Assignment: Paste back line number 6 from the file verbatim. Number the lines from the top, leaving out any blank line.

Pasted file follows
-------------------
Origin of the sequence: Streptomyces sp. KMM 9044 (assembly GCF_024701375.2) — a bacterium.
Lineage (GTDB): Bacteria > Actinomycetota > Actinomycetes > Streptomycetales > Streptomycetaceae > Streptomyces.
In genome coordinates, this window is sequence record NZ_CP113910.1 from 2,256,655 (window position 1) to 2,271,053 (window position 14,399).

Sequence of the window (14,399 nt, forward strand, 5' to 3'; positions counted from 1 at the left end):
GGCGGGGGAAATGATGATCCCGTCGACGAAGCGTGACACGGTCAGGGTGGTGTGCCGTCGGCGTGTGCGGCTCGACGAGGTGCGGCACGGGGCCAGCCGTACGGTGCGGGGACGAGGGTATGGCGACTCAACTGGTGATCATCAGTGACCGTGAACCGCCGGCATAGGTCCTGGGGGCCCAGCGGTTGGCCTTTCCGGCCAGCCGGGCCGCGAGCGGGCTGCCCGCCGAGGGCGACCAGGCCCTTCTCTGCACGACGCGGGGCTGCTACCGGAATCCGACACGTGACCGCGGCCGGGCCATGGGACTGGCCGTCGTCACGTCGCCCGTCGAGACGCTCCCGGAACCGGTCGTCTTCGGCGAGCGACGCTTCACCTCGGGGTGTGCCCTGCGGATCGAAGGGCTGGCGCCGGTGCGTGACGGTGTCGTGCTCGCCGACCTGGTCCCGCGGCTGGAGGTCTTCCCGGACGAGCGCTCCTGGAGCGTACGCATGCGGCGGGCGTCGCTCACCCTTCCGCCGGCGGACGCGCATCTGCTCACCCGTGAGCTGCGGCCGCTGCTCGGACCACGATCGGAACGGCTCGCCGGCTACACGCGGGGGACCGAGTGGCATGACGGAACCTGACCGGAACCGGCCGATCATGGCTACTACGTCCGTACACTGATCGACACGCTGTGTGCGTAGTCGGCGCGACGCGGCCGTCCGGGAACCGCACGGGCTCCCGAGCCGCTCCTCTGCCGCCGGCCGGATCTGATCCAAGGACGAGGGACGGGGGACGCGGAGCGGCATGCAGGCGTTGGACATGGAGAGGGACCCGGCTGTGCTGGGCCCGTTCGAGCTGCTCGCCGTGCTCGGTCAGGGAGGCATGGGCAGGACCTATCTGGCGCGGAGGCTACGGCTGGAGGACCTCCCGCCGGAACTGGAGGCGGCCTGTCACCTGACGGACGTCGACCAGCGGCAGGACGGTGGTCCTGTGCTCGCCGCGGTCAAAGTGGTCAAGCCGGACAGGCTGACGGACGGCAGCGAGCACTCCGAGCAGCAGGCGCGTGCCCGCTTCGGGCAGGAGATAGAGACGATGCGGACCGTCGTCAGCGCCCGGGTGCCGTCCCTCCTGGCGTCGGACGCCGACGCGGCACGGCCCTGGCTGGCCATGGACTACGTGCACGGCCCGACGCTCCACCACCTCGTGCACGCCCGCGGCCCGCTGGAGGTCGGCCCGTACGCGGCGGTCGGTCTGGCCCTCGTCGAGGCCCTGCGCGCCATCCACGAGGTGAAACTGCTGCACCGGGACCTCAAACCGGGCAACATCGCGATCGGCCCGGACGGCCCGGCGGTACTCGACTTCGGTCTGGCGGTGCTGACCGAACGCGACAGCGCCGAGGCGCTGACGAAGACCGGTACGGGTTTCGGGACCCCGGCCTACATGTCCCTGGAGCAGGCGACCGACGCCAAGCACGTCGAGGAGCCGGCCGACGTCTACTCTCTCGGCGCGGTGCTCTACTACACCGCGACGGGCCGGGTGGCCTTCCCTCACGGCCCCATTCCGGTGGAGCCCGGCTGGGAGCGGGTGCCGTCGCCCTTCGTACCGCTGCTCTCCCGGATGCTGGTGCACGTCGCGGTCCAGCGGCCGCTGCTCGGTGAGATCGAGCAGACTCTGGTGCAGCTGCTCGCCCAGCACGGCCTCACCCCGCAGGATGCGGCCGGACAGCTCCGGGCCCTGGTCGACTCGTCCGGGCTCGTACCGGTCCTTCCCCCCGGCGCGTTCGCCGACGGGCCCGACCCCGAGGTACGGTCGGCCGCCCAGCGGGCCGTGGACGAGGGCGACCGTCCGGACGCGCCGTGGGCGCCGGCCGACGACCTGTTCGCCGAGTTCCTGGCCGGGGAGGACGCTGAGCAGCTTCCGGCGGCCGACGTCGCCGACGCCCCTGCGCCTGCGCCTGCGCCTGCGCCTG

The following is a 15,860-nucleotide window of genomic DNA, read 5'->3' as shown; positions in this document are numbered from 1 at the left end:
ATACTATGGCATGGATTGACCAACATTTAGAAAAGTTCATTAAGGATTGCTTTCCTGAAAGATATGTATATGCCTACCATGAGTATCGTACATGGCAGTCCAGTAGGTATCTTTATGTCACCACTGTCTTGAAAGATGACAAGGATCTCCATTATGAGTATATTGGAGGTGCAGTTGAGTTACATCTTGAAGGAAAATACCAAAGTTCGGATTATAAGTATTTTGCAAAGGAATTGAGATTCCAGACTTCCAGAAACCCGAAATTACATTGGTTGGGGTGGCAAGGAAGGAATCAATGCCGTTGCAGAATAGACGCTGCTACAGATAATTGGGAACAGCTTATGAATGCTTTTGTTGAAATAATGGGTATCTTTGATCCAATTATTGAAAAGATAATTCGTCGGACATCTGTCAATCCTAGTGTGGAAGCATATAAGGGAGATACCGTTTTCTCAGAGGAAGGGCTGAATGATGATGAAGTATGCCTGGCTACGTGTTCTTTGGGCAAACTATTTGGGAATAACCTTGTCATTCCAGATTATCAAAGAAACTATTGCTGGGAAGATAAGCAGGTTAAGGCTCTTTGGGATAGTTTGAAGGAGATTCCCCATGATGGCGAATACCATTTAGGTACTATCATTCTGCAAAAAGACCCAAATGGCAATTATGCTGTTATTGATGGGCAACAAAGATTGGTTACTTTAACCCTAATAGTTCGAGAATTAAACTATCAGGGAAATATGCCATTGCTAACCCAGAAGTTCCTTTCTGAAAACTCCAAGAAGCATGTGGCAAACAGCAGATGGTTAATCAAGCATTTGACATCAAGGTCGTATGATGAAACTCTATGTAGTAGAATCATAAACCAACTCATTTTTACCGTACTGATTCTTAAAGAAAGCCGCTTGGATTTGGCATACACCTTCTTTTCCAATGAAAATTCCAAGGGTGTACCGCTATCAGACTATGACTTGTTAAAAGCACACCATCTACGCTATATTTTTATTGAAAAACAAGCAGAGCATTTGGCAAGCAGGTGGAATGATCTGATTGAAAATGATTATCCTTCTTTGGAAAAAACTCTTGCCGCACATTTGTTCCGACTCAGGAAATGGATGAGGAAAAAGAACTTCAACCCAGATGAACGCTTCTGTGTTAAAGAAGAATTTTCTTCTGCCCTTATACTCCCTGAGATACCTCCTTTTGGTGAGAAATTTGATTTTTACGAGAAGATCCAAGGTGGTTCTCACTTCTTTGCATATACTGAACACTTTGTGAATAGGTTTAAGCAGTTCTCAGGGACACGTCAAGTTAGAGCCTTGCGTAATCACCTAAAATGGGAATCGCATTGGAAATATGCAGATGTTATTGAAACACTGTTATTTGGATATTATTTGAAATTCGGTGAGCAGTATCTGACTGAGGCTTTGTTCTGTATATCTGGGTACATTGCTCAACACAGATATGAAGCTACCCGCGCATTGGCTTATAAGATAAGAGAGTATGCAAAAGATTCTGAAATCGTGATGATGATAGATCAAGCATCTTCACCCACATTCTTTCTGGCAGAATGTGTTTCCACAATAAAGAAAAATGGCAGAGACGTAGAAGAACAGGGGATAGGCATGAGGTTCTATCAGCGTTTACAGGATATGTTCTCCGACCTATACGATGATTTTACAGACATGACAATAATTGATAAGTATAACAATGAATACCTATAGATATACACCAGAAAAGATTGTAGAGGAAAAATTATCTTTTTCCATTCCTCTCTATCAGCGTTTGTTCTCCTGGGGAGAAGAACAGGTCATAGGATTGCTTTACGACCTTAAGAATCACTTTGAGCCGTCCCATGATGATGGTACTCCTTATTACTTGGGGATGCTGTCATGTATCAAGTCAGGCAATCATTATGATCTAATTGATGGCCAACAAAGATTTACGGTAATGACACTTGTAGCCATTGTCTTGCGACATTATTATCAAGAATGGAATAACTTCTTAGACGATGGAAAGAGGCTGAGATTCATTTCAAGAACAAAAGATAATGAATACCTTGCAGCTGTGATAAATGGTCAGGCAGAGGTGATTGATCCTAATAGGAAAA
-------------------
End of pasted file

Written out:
The following is a 15,860-nucleotide window of genomic DNA, read 5'->3' as shown; positions in this document are numbered from 1 at the left end: